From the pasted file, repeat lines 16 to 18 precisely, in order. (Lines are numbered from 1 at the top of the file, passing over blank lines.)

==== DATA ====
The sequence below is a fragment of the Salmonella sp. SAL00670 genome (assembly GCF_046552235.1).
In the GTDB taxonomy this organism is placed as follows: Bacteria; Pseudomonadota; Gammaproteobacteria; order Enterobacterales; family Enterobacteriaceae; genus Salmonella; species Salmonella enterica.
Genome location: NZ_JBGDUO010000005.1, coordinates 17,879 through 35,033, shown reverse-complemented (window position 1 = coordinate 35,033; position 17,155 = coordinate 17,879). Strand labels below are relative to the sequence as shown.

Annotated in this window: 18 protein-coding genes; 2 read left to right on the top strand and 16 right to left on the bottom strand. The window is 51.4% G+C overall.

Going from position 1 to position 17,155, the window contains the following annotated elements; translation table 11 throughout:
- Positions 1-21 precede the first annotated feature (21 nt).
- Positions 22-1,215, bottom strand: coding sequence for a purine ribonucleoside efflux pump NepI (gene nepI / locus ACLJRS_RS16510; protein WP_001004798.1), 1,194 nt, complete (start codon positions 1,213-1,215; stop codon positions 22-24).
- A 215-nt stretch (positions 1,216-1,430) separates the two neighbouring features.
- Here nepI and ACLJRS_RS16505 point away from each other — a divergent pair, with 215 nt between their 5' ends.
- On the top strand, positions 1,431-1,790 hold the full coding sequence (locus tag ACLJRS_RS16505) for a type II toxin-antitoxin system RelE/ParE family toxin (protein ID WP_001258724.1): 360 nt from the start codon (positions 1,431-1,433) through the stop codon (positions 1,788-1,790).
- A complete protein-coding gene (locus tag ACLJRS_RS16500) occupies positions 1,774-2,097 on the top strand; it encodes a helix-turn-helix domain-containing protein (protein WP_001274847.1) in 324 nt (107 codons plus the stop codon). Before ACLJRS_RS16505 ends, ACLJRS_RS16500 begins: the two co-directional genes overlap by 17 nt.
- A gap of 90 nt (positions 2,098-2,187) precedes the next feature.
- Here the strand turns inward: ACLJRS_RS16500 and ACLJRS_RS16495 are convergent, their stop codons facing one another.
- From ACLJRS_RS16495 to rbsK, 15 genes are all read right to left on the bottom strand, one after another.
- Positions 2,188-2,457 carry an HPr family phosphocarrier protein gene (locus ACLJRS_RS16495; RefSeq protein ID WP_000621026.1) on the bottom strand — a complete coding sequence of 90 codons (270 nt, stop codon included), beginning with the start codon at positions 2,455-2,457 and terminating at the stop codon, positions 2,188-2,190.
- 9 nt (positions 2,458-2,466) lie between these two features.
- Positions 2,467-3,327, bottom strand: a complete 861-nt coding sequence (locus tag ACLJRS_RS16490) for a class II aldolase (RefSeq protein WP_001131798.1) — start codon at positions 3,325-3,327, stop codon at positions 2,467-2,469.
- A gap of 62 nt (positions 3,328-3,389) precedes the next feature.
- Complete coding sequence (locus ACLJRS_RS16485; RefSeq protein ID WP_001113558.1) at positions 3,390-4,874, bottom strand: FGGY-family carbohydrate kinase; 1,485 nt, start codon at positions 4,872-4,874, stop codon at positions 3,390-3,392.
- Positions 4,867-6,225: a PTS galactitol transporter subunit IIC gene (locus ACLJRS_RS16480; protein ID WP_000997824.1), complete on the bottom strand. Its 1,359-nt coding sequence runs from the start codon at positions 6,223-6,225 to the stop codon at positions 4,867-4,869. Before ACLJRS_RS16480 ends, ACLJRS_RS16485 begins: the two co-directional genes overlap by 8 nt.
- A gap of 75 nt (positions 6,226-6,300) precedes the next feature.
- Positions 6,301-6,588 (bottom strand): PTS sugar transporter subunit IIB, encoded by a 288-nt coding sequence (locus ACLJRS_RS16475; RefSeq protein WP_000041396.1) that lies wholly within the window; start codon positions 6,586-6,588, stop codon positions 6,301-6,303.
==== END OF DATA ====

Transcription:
- 9 nt (positions 2,458-2,466) lie between these two features.
- Positions 2,467-3,327, bottom strand: a complete 861-nt coding sequence (locus tag ACLJRS_RS16490) for a class II aldolase (RefSeq protein WP_001131798.1) — start codon at positions 3,325-3,327, stop codon at positions 2,467-2,469.
- A gap of 62 nt (positions 3,328-3,389) precedes the next feature.